Zn has many roles in the body, including maintaining the catalytic activity of a range of enzymes, protein synthesis, cell division. It is also involved in the immune system, nerve function, and fertility (4). Its role in the immune system has been well-known for several decades (73). T-lymphocytes activation requires the presence of Zn. Even a mild degree of Zn deficiency can impair macrophage, neutrophil functions, natural killer (NK) activity and complementary response (74). It also helps maintain skin integrity and delay age-related macular degeneration, and vision loss (75, 76). Zn level mainly depends on dietary intake as no specific Zn storage system has been identified (77). The Recommended Dietary Allowance (RDA) of Zn for pregnant women in the US is at least 11 mg/d. Oysters, red meat like beef, poultry, and beans are zinc-rich diet choices. A higher level of zinc-containing supplements may bring more benefits (4). Zn-containing supplements are additional resources for Zn intake. The median level of Zn is 15 mg in prenatal supplements in the US markup-to-datedate evidence suggests zinc sulfate, zinc gluconate or zinc lactate may be beneficial, while zinc acetate should be avoided (4). Despite the maternal serum levels of Zn can be influenced by confounders such as stress and infections, Zn toxicity barely occurs in women with an average daily intake of zinc-containing supplements or food (16). The Tolerable Upper Limit (TUL) is 40 mg daily.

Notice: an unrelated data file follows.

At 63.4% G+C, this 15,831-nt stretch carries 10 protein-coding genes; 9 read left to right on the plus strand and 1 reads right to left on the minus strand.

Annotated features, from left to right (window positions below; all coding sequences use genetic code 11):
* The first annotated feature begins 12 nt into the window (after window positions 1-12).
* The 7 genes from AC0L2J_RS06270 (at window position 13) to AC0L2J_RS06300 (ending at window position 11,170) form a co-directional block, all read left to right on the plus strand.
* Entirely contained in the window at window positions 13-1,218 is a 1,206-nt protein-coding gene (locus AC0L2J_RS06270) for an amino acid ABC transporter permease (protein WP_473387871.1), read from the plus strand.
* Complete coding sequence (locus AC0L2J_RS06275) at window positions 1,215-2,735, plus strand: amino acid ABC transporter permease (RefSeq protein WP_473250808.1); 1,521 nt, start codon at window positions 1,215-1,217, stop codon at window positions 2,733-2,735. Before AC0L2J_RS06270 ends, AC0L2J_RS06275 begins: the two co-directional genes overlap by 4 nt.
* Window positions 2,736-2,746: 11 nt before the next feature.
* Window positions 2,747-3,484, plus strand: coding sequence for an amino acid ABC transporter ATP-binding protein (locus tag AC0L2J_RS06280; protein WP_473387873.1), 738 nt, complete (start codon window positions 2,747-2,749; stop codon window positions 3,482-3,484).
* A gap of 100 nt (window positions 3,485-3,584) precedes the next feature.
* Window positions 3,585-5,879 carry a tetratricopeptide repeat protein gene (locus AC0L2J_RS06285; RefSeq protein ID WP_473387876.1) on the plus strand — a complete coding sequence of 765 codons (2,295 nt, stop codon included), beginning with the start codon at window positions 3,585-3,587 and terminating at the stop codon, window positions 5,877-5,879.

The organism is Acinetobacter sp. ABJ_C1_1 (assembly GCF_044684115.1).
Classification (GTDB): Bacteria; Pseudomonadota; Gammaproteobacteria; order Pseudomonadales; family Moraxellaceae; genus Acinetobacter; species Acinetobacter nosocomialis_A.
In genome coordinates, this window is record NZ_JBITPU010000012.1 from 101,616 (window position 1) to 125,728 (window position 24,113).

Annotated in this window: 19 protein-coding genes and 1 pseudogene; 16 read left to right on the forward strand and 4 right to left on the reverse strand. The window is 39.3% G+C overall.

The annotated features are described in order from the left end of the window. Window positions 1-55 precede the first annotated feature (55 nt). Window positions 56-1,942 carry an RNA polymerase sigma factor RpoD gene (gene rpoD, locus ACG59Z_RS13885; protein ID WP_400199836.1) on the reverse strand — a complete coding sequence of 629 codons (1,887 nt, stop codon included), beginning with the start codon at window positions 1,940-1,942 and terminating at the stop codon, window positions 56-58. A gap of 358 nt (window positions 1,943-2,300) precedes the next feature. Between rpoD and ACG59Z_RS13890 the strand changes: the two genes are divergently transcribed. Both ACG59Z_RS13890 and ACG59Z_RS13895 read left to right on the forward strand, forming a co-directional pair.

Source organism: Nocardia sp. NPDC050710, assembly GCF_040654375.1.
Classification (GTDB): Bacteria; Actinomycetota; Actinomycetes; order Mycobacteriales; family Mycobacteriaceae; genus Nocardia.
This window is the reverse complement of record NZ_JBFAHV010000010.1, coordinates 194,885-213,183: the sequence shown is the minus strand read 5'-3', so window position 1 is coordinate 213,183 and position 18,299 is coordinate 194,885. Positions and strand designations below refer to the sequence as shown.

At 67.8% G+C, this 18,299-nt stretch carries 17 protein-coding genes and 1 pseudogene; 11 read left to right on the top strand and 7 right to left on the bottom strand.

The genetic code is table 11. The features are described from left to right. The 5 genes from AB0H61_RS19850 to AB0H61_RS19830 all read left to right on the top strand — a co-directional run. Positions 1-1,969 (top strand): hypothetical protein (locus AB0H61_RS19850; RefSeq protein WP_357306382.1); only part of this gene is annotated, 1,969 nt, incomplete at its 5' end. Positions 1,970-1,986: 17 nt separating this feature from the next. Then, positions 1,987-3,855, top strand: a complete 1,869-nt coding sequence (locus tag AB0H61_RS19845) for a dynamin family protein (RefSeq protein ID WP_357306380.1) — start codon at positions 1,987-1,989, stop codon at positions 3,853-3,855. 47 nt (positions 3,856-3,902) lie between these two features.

During pregnancy, Zn is essential in embryogenesis and fetal development. Animal studies have shown that Zn deficiency could lead to abnormal placental morphogenesis, which is one of the presumptive etiology of preeclampsia (78, 79). Despite being minimal in serum, the Zn level is consistently lower in preeclamptic women. This indicates that Zn has a role to play in the pathogenesis of this pregnancy-specific disorder. There are studies suggest Zn as an antioxidant trace element, can relieve the oxidative stress in rats (78, 80). Oxidative stress is believed one of the key pathogenesis in the development of preeclampsia. A more recent study has identified that Zn may also participate in ferroptosis, a newly-discovered iron-dependent form of non-apoptotic cell death (81, 82). Furthermore, as there has been no solid evidence to demonstrate a preventive effect of Zn supplements to reduce the risk of preeclampsia, clinical research can be conducted to explore the possibility that Zn takes part in ferroptosis to mediate the development of preeclampsia (83).